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Burhop

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Re: Patterns I've seen
« Reply #66 on: January 05, 2006, 05:35:24 AM »
Just wanted to jump in here and give praise for Burhops. She really helped me with my PS. She has some great suggestions and helped with editing and I am still amazed at the effort I received from a (initially) complete stranger. I know myself, my PS resembled at least one of these scenarios, but she really helped me turn it around.

Thanks Dani

Whoa!!! *major blush*
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SCgrad

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Re: Patterns I've seen
« Reply #67 on: January 05, 2006, 06:22:19 AM »
You know how you get so many E-mails from schools saying why they are the best choice for you and why you should apply.  How much of any of them can you recall?  Writing about why a school should accept you comes off the same but in reverse.  If the school has a good reputation and so on, it doesn't matter, you might apply anyway, if you get a generic E-mail from a school you have never heard of, you will only be interested if they say something about the dinosaurs that roam the law school library. 

Point being; to get any advantage out of your PS, you can't be generic.  Write something that makes the reader think you are a better candidate than what your application otherwise shows.  The number one rule that has been touched on but not explicitly stated in this thread is your PS must be positive.  If you write a well-crafted essay about absolutely horrible things that have happened to you, what does that accomplish, does the reader have any better idea of your positive attributes?  I think you almost have to write your PS like a used car advertisement, just with English above the 1st grade level.

Burhop

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Re: Patterns I've seen
« Reply #68 on: January 05, 2006, 06:51:47 AM »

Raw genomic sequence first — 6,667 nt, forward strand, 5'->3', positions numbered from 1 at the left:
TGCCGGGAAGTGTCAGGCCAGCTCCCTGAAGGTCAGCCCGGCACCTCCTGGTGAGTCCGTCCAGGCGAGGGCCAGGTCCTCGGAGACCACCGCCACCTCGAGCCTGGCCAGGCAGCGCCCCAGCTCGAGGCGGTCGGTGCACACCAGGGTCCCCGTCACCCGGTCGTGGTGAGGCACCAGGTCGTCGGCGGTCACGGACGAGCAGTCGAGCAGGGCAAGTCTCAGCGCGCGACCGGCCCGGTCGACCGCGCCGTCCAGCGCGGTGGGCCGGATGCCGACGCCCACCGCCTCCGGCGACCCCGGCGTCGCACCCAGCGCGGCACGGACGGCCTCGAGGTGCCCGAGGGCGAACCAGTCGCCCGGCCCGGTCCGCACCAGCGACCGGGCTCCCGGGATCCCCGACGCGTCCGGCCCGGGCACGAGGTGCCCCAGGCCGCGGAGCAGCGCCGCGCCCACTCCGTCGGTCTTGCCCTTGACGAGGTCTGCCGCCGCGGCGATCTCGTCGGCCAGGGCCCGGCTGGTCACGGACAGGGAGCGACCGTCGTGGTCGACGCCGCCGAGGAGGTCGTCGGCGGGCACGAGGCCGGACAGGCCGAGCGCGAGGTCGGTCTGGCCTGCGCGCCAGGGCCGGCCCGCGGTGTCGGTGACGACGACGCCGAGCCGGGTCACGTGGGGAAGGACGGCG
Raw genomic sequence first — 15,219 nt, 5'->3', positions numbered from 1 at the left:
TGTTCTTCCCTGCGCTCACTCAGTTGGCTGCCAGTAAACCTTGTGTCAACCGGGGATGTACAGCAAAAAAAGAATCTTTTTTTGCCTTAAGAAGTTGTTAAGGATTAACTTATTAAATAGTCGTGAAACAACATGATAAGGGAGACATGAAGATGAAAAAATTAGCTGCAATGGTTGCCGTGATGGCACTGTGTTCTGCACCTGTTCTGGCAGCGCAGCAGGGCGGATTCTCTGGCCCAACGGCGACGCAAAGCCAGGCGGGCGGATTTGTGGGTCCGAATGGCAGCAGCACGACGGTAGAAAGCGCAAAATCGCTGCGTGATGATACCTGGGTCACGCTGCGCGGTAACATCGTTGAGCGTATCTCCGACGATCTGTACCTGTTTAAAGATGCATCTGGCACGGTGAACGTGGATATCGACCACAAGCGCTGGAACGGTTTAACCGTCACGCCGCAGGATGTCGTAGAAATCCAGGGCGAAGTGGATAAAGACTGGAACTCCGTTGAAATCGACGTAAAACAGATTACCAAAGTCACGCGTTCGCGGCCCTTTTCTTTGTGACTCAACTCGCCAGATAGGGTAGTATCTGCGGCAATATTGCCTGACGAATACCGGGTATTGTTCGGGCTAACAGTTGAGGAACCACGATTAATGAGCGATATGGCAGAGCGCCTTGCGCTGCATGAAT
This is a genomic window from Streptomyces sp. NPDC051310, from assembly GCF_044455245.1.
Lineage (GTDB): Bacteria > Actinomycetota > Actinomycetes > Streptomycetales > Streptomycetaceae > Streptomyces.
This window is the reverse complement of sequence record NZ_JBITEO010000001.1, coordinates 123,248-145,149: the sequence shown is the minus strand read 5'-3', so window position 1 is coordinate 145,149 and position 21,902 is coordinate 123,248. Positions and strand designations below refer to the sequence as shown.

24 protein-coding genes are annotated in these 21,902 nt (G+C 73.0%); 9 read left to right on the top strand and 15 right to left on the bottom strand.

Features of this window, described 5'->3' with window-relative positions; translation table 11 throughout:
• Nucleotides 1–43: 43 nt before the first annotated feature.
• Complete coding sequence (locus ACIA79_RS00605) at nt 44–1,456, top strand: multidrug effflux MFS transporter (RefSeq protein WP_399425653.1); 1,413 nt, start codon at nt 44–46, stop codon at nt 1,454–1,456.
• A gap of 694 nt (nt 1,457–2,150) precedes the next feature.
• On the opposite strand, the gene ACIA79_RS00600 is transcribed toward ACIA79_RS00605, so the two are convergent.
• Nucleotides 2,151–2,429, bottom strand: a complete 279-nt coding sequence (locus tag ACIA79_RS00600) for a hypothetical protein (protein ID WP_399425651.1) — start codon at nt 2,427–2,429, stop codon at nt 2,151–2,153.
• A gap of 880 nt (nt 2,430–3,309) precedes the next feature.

You know how you get so many E-mails from schools saying why they are the best choice for you and why you should apply.  How much of any of them can you recall?  Writing about why a school should accept you comes off the same but in reverse.  If the school has a good reputation and so on, it doesn't matter, you might apply anyway, if you get a generic E-mail from a school you have never heard of, you will only be interested if they say something about the dinosaurs that roam the law school library. 

Point being; to get any advantage out of your PS, you can't be generic.  Write something that makes the reader think you are a better candidate than what your application otherwise shows.  The number one rule that has been touched on but not explicitly stated in this thread is your PS must be positive.  If you write a well-crafted essay about absolutely horrible things that have happened to you, what does that accomplish, does the reader have any better idea of your positive attributes?  I think you almost have to write your PS like a used car advertisement, just with English above the 1st grade level.

The spin I usually give it is "your PS is like a good love letter--you gotta make the school *want* your ass."

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SCgrad

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Re: Patterns I've seen
« Reply #69 on: January 05, 2006, 07:01:52 AM »
that is a better way of putting it, I will say.